AASA Resources on Discipline Reform
BY BRYAN JOFFE/School Administrator, September 2018
Every day in high school classes nationwide, a student who is struggling academically decides, in a moment of immaturity and frustration, to act out and disrupt the entire classroom. A teacher, upset by the misbehavior and challenged by the intense pressure to move the more than 25 students toward state-tested proficiency, sends the student to the assistant principal’s office.
We know what happens next often has severe consequences for this student’s future academic success and, potentially, for the student’s life outcomes. We also know that what happens next is too often colored by the student’s race, gender and nationality.
The devastating impact on student performance is cataloged in the groundbreaking report “Breaking Schools’ Rules” published by the Council of State Governments’ Justice Center. In that 2011 study, researchers show mounting evidence that disciplinary decisions that involve exclusionary measures lead to increases in grade repetition, dropout rates and interaction with law enforcement and juvenile justice.
Furthermore, the negative outcomes caused by harsh and exclusionary school discipline are not evenly distributed but concentrated among children of color, poor children, special education students and the intersections of these marginalized populations.
In light of studies revealing current school discipline practices are ineffective and biased, AASA published a series of informational tools and resources on school discipline reform and racial disproportionality beginning with the analysis of our 2014 survey of 500 superintendents.
The survey examined how and why districts use out-of-school suspension, the parameters of districts’ discipline policies, practices that create positive school climates and reduce discipline disparities, and the availability of outside partners for improving school discipline.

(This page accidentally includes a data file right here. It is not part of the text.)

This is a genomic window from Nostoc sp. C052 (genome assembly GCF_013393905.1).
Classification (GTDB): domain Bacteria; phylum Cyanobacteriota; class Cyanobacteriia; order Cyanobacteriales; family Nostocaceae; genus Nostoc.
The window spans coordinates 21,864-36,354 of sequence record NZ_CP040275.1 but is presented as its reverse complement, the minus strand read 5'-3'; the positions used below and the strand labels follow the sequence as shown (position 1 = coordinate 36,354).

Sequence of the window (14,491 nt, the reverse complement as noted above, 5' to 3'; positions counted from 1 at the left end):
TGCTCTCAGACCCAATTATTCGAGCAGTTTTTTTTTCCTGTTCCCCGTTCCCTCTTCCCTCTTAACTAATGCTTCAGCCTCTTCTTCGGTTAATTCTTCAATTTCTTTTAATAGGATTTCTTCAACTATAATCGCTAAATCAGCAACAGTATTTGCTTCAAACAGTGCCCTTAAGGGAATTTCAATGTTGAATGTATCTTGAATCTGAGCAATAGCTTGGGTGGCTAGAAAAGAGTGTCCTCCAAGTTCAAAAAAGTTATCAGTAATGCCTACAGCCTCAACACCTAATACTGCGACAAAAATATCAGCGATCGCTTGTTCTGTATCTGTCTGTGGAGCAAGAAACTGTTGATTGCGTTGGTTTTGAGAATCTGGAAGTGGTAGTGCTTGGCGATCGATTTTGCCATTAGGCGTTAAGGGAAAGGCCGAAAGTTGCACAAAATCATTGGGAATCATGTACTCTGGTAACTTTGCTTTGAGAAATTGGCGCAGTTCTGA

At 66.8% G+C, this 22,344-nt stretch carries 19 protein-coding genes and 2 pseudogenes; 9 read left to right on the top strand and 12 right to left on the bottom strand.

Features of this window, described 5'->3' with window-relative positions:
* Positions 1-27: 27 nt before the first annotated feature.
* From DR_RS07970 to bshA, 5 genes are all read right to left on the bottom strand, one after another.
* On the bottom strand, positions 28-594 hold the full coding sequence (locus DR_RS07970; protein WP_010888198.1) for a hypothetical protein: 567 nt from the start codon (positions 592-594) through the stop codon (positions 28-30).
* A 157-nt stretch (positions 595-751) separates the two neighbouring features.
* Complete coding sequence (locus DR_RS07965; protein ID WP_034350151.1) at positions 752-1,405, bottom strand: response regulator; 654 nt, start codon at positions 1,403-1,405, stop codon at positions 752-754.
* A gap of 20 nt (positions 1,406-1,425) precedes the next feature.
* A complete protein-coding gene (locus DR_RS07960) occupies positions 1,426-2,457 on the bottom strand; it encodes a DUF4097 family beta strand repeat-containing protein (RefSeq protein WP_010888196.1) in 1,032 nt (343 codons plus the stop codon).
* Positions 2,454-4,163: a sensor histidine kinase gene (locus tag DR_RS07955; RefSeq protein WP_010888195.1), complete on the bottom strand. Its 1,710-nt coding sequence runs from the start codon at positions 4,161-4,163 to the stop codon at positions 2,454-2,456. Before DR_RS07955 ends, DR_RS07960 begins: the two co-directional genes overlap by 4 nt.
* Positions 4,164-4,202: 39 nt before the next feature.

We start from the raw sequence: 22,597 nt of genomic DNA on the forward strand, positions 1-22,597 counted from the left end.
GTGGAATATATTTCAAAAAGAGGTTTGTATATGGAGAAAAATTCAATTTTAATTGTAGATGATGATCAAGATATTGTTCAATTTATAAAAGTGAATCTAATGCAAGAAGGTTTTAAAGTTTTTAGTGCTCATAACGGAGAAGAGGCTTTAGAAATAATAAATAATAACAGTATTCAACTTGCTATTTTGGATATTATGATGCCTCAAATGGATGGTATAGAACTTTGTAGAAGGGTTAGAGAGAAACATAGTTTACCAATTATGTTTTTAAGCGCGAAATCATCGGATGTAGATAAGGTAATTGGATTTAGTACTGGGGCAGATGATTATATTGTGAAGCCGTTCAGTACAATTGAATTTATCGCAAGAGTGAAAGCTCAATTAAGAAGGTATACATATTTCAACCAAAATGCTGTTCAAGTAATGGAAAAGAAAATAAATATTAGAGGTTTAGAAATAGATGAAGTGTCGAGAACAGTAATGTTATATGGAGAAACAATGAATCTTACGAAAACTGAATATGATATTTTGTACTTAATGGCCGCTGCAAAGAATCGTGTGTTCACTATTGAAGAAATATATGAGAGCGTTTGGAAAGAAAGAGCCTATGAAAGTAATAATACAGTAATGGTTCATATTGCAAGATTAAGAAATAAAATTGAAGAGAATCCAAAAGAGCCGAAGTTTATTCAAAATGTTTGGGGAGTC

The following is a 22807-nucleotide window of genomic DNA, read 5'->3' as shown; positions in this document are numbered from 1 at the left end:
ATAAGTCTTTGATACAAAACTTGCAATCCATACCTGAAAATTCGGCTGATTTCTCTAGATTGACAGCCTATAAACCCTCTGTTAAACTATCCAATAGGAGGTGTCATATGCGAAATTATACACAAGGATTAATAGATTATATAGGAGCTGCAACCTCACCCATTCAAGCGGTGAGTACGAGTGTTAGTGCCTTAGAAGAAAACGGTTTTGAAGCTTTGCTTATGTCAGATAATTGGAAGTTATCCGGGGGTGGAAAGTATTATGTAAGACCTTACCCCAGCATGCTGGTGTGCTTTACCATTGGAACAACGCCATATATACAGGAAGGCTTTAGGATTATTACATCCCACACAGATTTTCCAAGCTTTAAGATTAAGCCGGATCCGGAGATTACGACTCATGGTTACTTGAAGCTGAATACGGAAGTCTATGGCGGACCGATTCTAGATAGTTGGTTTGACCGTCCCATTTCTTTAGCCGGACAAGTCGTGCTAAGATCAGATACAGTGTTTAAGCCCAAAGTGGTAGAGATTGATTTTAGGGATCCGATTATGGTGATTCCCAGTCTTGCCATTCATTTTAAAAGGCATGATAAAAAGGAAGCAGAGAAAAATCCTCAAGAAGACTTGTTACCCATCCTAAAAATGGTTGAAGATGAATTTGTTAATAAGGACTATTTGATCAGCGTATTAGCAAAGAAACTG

Developed in partnership with the Children’s Defense Fund, the informational resources for school leaders now include suggestions for revising the district code of conduct, communicating changes in discipline policy and practice and explaining positive behavioral intervention and supports, restorative justice and best practices for in-school suspension.
These tools help leaders to answer the question: What happens next?
School and district leaders have told us, when confronting these situations, they must balance the needs of the student with those of the teacher and the needs of other students in the classroom.
The student who disrupts the class needs academic tutoring and support to learn social and emotional learning skills. The teacher needs tools and supports to reach each student, including those who have fallen behind. The other students in the class deserve a safe and incident-free classroom in which to learn and thrive.
Leaders must ask themselves: Does removing a student from academic activities improve the chances of the student’s academic success and matriculation? How does an out-of-school suspension for a disruptive student address the root causes of the misbehavior? Does locally collected school- and district-level data on discipline point to racial disparities? And, in the wake of recent school shootings and the ensuing debates about school security practices, how can school leaders build systems that are safe and orderly while accounting for the social and emotional needs of children who are still maturing?
Superintendents and student support staff looking for insights from practitioners will find helpful reflections in three district profiles: Wisconsin’s Madison Metropolitan School District, the Broward County Public Schools in Florida and Oklahoma City Public Schools.
These profiles were developed from in-depth interviews by AASA and CDF staff during the past year. All resources are available at www.aasa.org/schooldiscipline.aspx.
BRYAN JOFFE is project director for children’s programs at AASA. Twitter: @AASATotalChild